Stamps' Tate enjoys primo CFL poll position
By Ian Busby, QMI Agency
|Calgary Stampeders QB Drew Tate placed third in a poll of CFL players on who they'd pick first in an expansion draft. PHOTO BY AL CHAREST/CALGARY SUN
CALGARY - In a CFL players’ poll taken by TSN, Drew Tate placed third in the category of expansion draft pick.
Despite only two starts for the Calgary Stampeders at the time, Tate drew 10.8% of the voting and ranked behind Montreal Alouettes living legend Anthony Calvillo (26%) and rising B.C. Lions star Travis Lulay (18.6%).
But that hardly shocks Dick Olin, who was Tate’s high school coach at Baytown, Texas, and is also his stepfather.
“He started for us in ninth grade,” said Olin, who attended Friday’s Stampeders practice and will make the trip to Edmonton for Tate’s first playoff start Sunday in the West semifinal.
“That never happens in Texas. He threw for 2,200 yards and was first-team all-district. We knew he had something special. He set a bunch of records, but we threw the football all the time. We just said to him, ‘Hey, go win.’
“His first year, everybody said he was playing because he was the coach’s son. He was unanimous all-district. I couldn’t vote for him. Seven other coaches said he was the best quarterback in the league. The nepotism quickly went by the wayside.”
This isn’t the first time Olin will see Tate play in the CFL, but it will be the most important one for father and son. Last season, Olin came up for a Stampeders home game against the Saskatchewan Roughriders.
When Tate was a star at Iowa, the quarterback can count the times Olin wasn’t there on one hand, even though he was busy coaching under Friday Night Lights in Texas.
“For three years, he missed only two games,” Tate said. “It’s remarkable how he made every trip. We played at 11 in the morning. He wouldn’t even go to sleep. He would go home, pick up his clothes and go to the airport. It’s a special thing he did come up.”
Olin came into Tate’s life when the youngster was just five years old, and the impressionable kid instantly became the ballboy for Olin’s team.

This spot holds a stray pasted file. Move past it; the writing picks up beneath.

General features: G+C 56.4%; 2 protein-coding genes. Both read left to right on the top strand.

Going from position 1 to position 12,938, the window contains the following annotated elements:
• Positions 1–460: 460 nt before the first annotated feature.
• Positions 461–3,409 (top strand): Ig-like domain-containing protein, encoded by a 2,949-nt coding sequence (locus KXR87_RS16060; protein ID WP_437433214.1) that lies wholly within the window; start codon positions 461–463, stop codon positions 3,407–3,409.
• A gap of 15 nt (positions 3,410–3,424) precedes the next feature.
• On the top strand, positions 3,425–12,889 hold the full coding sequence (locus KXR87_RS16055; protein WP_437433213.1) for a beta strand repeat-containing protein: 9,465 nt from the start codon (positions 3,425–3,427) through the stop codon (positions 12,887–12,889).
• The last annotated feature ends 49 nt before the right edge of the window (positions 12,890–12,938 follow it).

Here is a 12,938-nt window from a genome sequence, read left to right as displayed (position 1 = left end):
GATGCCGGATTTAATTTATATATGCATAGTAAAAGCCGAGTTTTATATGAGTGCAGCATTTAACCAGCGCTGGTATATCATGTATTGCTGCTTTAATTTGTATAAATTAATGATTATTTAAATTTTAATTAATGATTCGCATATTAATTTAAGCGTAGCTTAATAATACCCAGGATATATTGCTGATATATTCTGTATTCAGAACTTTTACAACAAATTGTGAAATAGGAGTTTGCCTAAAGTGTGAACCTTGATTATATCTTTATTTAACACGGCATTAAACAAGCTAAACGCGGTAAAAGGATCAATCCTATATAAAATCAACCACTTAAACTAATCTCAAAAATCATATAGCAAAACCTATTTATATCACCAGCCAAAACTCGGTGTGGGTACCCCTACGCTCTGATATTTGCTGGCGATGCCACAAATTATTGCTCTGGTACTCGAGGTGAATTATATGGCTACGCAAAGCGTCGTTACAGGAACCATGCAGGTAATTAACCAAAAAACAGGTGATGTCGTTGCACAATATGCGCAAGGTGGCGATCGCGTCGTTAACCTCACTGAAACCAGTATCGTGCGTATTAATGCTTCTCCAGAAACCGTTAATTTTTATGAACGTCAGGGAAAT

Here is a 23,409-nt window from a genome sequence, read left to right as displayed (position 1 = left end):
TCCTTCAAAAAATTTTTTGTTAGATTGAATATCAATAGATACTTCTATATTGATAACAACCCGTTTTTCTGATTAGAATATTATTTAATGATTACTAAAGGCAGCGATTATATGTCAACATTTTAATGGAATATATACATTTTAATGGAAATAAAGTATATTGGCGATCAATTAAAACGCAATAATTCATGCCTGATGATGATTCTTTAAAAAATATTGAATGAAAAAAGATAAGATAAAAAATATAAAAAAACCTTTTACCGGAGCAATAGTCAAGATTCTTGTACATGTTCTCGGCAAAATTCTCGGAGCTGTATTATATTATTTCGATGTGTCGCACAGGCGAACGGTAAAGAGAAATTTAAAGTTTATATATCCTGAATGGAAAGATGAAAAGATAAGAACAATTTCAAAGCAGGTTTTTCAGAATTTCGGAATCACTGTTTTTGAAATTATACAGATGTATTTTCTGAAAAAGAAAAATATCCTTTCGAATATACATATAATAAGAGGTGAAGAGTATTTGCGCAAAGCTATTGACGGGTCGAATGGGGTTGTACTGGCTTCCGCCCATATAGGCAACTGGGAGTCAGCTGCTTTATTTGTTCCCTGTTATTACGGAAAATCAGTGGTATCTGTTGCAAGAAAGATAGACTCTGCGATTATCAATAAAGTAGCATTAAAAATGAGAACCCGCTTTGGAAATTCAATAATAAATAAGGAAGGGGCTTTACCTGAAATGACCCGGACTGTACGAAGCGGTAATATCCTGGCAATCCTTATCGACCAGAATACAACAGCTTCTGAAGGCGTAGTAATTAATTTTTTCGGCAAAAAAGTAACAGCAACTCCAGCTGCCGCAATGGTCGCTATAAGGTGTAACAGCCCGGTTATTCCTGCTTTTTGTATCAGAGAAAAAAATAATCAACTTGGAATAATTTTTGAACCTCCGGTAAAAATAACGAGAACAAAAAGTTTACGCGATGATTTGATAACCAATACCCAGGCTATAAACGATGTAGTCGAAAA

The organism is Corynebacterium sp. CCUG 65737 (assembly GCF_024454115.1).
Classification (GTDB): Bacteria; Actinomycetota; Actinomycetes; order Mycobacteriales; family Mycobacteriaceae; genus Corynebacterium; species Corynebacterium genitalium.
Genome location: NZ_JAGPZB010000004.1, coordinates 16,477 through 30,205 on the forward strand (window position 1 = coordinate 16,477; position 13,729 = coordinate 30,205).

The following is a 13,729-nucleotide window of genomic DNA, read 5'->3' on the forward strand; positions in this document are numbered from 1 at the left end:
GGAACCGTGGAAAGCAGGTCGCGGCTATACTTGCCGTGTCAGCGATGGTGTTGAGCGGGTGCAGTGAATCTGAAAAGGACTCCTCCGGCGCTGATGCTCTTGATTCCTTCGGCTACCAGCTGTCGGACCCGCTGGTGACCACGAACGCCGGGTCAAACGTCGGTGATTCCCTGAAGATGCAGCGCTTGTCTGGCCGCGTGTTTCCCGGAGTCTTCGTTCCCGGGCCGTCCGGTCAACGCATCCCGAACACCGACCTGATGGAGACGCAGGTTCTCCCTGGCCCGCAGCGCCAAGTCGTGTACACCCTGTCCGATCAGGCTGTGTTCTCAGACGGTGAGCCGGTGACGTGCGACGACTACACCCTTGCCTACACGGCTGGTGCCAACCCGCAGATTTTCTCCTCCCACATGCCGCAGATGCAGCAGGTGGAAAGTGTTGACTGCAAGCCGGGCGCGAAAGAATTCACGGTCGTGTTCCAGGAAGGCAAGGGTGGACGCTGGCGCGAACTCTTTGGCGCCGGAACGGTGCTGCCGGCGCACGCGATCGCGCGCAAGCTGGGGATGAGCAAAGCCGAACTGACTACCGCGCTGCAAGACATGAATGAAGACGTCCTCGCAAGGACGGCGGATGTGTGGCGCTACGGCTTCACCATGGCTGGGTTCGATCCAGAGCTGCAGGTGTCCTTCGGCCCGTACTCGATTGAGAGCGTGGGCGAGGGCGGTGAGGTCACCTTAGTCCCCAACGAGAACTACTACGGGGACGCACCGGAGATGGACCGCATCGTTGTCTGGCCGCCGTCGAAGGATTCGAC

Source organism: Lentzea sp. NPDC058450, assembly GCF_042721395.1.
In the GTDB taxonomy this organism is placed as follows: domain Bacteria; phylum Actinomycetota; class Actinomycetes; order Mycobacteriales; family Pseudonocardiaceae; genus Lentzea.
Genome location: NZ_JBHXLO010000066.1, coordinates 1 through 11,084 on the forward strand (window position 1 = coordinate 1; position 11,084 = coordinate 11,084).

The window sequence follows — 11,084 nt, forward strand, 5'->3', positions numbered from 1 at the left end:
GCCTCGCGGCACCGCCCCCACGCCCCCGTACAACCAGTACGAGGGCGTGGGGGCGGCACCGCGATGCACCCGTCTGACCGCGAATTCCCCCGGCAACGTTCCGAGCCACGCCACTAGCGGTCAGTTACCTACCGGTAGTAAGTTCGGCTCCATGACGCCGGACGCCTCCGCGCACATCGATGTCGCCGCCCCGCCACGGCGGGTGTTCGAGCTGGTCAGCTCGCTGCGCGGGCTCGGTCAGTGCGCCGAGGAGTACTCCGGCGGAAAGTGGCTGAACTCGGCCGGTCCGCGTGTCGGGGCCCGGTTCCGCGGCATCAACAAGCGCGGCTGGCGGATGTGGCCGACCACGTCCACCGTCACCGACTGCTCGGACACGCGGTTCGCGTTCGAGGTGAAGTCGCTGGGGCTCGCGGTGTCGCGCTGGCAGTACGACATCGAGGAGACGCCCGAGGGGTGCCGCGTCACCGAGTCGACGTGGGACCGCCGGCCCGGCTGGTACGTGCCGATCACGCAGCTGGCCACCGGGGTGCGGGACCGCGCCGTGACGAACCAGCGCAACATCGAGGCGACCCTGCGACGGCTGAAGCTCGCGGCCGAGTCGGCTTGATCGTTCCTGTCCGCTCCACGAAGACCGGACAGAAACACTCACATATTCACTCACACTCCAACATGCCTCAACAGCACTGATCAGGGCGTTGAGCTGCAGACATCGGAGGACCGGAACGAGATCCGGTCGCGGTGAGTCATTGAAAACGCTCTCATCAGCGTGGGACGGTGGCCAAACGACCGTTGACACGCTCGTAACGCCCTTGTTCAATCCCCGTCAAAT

Tate’s older brother Lake was a linebacker, and Drew was always hanging around the team. In order to even play pickup ball with the older boys, Drew had to prove he could handle the intensity.
Throughout his college career, Tate wore No. 5 to signify the age difference between him and his brother. He wears four with the Stamps because five is retired.
Always playing with bigger kids is likely why he has such a cool demeanour when steps on the field against men his same age. It’s the poise Tate has shown that makes CFL observers drool.
“When you are playing with older people, you have to do what they ask or you don’t survive,” Olin said. “There was no mercy or pity on him whatsoever.”
Olin is now head coach of the Lewisville Fighting Farmers in suburban Dallas, and he brought his offensive coordinator, Troy Rogers, on the trip with him to the West semifinal.
In three starts, Tate has yet to taste defeat as the Stampeders’ starting pivot. Certainly, his peers realize his potential in becoming a star quarterback, but Tate was a bit surprised finishing third in the TSN poll.
“Who voted? The players? I have to say thanks to those guys,” Tate said. “I’m not sure how I got in front of Ricky Ray or Darian Durant.
“It doesn’t help us win or lose games, so I can’t pay too much attention to it.”
When Tate takes the field in Edmonton Sunday, it will only be a month since he was named the team’s starting quarterback. He’s getting plenty of attention since taking over from Henry Burris, but he’s taking it all in stride.
“This comes with the job,” Tate said. “It’s a natural thing. The backup comes in and wins three games, and now, we’re going into the playoffs. It’s only natural for that to happen. I don’t let it be a distraction. I turn it into a positive and move on to the next day.”